by Katayoun Chamany
SENCER Leadership Fellow
Mohn Family Professor of Natural Sciences and Math
Eugene Lang College for Liberal Arts
Photos taken by Clarence Elie Rivera (photographer), Luciana Scrutchen (faculty member), and Eliza–Kamerling Brown (student)
Over the last four years I have developed in collaboration with our lab manager and faculty in Eugene Lang College of Liberal Arts and Parsons School of Design a portable lab module titled Painting and Printing with Bacterial Pigments. This curriculum project is designed to offer science learning to students across the university, emphasizing the ecosystem dynamics as well as the relationships between genes and environment. This module has been implemented in variety of courses spanning first year seminars, textile studio, and monthly workshops open to all university students.
Student lab assistants are prepping the bacterial cultures (photo 1 and 1.5) to be used in the first-year course Biology, Art and Social Justice (photo2), other liberal arts courses such as Skin, Bacteria, Excrement: BioArt and Human Culture, and the monthly Science + Art + Design Lab Workshops (photo3). Students view the results of their painting on growth media (photo 4) and transfer the pigment to paper or fabric (photos 5-8). Because of their interests in sustainable design, students in the textile studio course explore how bacterial pigments can be used to color fabrics using less water and heat and no toxic metals, as well as how to amplify the effect of their print patterns using stamping, digitization, and other methods (photo 9-10). A video of the process was captured during a lab workshop open to university students and the public during our co-sponsored annual Imagine Science Film Festival and can be seen below.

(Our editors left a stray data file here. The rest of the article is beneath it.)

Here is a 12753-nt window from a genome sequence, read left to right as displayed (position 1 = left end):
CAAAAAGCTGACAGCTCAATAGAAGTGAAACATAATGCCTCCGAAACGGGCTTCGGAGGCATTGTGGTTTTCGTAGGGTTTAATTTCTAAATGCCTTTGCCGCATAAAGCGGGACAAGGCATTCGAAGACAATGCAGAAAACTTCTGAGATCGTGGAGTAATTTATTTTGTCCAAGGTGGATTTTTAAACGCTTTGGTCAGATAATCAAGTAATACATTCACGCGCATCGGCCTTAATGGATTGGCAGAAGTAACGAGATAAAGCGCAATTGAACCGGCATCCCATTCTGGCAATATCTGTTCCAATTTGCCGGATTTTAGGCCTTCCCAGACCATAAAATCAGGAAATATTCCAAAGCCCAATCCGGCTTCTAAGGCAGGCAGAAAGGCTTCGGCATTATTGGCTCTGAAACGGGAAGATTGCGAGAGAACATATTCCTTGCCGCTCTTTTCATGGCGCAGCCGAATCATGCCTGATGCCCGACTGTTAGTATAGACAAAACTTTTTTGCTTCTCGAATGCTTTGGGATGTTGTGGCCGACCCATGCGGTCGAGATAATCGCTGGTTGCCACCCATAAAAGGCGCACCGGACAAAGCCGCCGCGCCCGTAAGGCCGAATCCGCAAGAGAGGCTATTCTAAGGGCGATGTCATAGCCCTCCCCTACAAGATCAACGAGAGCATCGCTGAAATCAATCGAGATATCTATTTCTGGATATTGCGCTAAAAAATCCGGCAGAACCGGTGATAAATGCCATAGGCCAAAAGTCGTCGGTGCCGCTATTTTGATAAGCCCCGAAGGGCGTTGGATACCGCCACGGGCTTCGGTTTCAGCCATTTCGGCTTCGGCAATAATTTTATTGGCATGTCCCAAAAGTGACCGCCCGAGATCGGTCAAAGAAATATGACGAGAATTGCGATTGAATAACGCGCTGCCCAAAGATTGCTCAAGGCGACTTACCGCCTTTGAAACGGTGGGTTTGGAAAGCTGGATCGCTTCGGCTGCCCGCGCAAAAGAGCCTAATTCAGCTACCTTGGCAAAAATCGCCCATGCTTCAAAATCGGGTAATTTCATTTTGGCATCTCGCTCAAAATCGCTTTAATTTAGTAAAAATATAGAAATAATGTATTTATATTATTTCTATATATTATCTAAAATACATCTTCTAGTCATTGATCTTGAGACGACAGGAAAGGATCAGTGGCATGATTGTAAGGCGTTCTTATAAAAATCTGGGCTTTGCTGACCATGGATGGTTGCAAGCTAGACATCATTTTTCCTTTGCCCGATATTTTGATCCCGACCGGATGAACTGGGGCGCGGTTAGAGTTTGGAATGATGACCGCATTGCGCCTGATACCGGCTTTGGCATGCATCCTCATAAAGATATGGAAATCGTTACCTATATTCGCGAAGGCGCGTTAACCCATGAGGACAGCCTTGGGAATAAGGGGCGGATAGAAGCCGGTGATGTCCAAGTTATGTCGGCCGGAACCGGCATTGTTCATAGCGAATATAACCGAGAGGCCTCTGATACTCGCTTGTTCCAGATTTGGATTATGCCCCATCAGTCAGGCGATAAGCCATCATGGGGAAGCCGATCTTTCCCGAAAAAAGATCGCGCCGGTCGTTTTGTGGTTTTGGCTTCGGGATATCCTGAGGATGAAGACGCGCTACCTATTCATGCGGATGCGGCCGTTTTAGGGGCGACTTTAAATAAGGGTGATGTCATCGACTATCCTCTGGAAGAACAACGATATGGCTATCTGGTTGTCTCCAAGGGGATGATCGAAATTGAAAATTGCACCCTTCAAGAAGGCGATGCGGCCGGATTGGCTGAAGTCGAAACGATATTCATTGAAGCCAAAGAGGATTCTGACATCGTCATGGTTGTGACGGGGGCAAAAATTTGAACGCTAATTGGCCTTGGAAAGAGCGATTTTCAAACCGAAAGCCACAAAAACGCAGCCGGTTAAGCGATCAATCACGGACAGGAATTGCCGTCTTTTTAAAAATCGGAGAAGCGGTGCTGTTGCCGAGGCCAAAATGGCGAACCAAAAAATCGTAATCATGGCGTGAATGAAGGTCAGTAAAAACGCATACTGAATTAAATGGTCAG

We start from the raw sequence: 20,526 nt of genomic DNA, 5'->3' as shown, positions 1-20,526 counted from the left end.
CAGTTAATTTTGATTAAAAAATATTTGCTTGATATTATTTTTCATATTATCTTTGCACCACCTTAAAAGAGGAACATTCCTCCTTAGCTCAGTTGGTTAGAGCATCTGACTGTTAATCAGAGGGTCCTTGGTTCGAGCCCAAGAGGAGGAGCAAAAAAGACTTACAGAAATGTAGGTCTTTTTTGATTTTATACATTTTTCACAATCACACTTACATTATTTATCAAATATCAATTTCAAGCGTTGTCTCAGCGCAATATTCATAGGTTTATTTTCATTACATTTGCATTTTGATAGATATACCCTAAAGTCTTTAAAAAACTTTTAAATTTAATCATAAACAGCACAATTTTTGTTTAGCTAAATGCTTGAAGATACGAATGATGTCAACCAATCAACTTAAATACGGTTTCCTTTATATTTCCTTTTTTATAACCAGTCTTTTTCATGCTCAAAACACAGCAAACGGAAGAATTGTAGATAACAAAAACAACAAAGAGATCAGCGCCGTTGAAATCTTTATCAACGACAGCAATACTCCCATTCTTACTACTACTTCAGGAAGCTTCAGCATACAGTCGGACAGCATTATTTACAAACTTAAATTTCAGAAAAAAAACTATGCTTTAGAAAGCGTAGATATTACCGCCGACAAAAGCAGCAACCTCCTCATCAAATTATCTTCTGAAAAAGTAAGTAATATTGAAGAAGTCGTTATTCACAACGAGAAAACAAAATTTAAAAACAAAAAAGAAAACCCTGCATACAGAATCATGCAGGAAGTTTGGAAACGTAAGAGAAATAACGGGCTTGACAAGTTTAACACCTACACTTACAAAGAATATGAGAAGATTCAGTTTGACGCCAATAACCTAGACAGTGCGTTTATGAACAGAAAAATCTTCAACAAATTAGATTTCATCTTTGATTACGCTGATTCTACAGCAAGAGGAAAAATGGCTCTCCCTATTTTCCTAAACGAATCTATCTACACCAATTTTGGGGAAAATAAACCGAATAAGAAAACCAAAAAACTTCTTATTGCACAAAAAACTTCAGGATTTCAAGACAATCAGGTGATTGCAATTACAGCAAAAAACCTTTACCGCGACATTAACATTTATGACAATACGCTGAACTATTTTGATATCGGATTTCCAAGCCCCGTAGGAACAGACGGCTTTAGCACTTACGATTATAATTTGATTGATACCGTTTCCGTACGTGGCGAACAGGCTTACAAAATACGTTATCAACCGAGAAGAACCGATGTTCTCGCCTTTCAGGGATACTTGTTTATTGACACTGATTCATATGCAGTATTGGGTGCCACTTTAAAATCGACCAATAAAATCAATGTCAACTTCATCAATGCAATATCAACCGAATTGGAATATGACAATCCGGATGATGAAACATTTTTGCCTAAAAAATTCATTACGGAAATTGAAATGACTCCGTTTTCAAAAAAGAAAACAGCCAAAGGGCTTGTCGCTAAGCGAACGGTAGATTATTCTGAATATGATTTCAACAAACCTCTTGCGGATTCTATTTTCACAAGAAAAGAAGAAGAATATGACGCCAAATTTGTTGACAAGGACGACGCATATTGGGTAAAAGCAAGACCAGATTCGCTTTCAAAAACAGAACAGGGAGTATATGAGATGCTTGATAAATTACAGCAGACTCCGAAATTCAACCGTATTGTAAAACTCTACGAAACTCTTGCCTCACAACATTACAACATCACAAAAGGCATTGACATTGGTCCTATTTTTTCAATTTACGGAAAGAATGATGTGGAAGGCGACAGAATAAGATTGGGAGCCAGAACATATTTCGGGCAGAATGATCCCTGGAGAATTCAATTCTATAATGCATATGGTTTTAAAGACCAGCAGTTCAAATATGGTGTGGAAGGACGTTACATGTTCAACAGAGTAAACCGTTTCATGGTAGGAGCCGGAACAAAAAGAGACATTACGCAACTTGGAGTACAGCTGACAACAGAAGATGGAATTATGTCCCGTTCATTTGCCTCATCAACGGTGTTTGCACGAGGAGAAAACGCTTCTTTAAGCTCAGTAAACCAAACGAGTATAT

The incorporation of labs that introduce science learning through the art and design process have influenced students’ choices of majors, with 50% of our Interdisciplinary Science Majors having completed the first-year seminar Biology, Art and Social Justice. Additionally, implementation of this lab in existing courses, has increased attendance to the monthly workshops that introduce other labs and topics, and has resulted in independent student projects in the School of Fashion that consider a number of variables such as sugar source, time, and temperature and its effect on the fabric dying and pattern making. Most importantly, students are able to make social justice connections using the technique to construct projects that compare and contrast bacterial colonization with settler colonialism and environmental justice issues that disproportionately affect marginalized populations. Lastly, the collaboration led to a joint abstract submission and faculty research presentation at the Shibori Symposium in Oaxaca, Mexico (Photo 11).